of human-ness

You’re afraid, very afraid, but you take that first step. You feel like you’re falling at first, but then you soar higher than you ever have. And once you have tasted the freedom that flying gives you, you will never be able to walk without looking up at the sky and yearning to fly again.

You’re human, after all.

“All the variety, all the charm, all the beauty of life is made up of light and shadow.” ― Leo Tolstoy, Anna Karenina

of silhouettes

This week, experiment with light and capture a silhouette.

Challenge accepted!

Mister paused at the threshold, reflecting on the infinite beyond! Just kidding, actually trying to put up a brave stoic pose while battling hunger pangs at The Quest (an artsy dhaba enroute Sariska National Park, Rajasthan)
Mister paused at the threshold, reflecting on the infinite beyond! Just kidding, actually trying to put up a brave stoic pose while battling hunger pangs at The Quest (an artsy dhaba enroute Sariska National Park, Rajasthan)
A friend enjoying his moment of pride and rest after conquering a boulder at Sangla Valley, Himachal Pradesh

of the McLeod Grudge – Part I

So I’m back.

Actually I’ve been back for two days now but I just couldn’t bring myself to write about the sheer wastefulness of this trip.

As many of you already who follow me on Twitter already know, we left home at 10:15 pm and got stuck in a massive-pain-in-the-neck-and-netherlands jam at Mukarba Chowk. Seriously. I was stuck for almost 45 minutes after about 30 minutes of driving.

When we did reach the highway the ride drive was pretty smooth. We went from Delhi to Ambala to Ropar to Anadpur Sahib to Una (oh the roads in Una were so beautiful!) to Kangra to McLeodgunj in 12 hours. Yes, despite the jam. Yes, we were driving at 130 kmph and even touched 140 twice.

Mom, being Mama McFeederson, had packed enough food to last us an apocalypse, so we didn’t really have to stop much except twice for a pee break. She couldn’t have carried a commode or she would’ve. Trust me, Indian moms pack the whole goddamn house when they travel. Salt, pepper, ketchup sachets, bedsheets – you name it. No, I dare you, try!

All through the journey we kept telling mom about how much we had heard about McLeod. We told her she was going to have the time of her life. Sitting in a cafe, mingling with tourists from other countries, talking about the social conditions in their countries, reading books all day, just chilling out all day. She was obviously very excited. She’d even brought a pen and a diary to write poetry in.

So we reached McLeodgunj at 11 am and walked straight into a nightmare. Cars everywhere. Roads broken. Shady hotels on either side of the road but almost impossible to reach. Luckily I had booked a hotel in advance, so we were okay. I called them to ask for directions and they told me they had no parking.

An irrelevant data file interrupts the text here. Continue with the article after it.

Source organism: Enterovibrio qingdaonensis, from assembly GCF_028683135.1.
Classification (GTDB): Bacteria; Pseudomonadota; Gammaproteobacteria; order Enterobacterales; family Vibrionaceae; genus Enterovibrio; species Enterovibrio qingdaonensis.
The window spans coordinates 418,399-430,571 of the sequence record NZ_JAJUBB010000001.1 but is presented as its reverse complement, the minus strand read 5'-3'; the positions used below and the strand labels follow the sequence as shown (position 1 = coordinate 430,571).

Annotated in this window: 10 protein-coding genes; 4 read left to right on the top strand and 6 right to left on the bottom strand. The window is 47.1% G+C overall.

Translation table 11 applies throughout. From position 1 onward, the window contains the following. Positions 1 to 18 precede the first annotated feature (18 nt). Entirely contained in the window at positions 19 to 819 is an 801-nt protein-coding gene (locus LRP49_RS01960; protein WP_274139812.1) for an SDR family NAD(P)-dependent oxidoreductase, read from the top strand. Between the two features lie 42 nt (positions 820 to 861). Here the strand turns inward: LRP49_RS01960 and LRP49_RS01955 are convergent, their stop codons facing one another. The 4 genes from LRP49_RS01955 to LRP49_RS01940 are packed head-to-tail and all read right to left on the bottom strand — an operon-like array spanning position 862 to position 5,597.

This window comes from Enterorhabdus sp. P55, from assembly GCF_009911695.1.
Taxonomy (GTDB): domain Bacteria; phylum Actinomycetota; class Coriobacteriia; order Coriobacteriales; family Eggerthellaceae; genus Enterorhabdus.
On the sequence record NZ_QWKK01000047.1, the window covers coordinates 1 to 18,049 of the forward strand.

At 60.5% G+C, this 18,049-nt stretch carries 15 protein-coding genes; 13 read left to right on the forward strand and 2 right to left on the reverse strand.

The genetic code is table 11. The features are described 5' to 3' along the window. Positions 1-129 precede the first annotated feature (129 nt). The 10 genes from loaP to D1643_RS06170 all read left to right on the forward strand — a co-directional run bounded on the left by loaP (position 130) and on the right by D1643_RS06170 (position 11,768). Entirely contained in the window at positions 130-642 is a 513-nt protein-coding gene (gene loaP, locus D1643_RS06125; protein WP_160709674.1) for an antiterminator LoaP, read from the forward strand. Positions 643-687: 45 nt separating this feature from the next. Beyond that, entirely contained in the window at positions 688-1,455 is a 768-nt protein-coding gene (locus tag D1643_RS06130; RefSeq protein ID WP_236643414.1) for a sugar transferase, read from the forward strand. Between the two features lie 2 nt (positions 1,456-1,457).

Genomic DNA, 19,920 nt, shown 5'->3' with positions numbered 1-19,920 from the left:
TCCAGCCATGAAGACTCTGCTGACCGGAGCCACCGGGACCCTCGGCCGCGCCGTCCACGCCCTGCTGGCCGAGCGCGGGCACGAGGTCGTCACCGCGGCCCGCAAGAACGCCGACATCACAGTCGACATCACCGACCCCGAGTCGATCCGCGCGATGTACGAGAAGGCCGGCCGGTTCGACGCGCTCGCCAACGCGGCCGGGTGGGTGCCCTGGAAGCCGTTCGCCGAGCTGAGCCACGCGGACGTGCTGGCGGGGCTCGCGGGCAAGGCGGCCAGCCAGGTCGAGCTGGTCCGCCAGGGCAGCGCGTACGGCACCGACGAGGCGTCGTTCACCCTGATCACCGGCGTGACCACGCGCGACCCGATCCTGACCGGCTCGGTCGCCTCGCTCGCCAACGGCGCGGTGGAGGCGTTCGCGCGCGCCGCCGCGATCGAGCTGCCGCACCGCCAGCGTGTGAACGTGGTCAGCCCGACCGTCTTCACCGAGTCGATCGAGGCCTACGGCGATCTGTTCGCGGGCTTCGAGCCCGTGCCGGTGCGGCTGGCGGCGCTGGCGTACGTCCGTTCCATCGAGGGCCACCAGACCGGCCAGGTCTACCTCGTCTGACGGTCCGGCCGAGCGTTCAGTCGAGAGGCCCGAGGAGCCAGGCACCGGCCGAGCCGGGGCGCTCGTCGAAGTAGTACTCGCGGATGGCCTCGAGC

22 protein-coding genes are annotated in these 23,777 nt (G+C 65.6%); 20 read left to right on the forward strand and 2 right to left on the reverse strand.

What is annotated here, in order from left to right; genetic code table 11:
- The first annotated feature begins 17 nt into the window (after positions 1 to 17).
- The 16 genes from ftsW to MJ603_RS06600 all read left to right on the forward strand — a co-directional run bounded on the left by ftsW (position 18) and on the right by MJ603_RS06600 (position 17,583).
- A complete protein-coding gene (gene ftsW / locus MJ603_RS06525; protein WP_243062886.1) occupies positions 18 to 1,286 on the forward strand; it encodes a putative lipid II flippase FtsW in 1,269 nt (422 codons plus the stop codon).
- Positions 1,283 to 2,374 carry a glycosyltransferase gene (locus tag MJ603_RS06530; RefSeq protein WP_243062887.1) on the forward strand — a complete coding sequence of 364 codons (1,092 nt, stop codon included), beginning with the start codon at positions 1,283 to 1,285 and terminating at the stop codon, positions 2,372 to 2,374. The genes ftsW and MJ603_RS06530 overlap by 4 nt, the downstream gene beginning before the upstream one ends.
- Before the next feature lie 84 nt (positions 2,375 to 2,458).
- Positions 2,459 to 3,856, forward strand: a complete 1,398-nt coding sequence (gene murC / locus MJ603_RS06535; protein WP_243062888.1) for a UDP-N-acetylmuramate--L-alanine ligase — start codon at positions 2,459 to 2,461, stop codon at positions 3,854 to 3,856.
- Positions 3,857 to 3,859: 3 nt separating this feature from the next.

What the fuck? What kinda hotel has no parking?

The kind that is shady and impossible to reach. We had to park our car in a parking lot that charges 300 bucks a day. I nearly choked on my tears as Mister shelled out the money. We were used to exorbitant parking charges but this was steep even by Vasant Kunj mall parking standards.

So we parked. Mom was visibly sorry for bringing the whole world with her as Mister and I picked up the luggage and walked into what could’ve been the third task for the Triwizard tournament. It was not a maze at the first look, but we literally had to climb over drainpipes and small walls that were basically boundaries of people’s houses. Once, I stepped over the disabled hand of a disabled hawker selling rotting green apples. On the bright side, he couldn’t have felt any pain. At least not then. Just as I recovered and apologized, I knocked over a glass kept on the wall on my right with my shoulder bag and dropped it in the poor guy’s lap. That would’ve hurt. Fuck.

Mister glared at me and chided me for being clumsy. Then we witnessed a woman falling into the sea of people and drowning in it. She fell right in front of a car. People were trying to help her get up, but she kept searching for something on the road. It turned out she was looking for her kid who had fallen down with her. That was probably the only time I have ever been thankful for being in a jam.

Mister pointed out that it had taken us 30 minutes to cover a distance of 200 meters. I pointed out that I used to be an athlete in school and could cover 100 meters in about 13 seconds. In response, he said nothing but his face said bitch please. In retrospect, I don’t think I’ve ever seen him go bitch please before. Ha! I keep learning new things about him every day!

But I digress. He was upset with the location of the hotel and the fact that they had no parking. And then they gave him another reason to be mad. They told us checkout was at 12 and we’d have to wait for a bit while they cleaned the room, but by the time we actually stepped inside the room, it was 1:30 pm.

Yeah. I was the one who made the booking. I blame Tripadvisor reviews and I don’t want to talk about this anymore.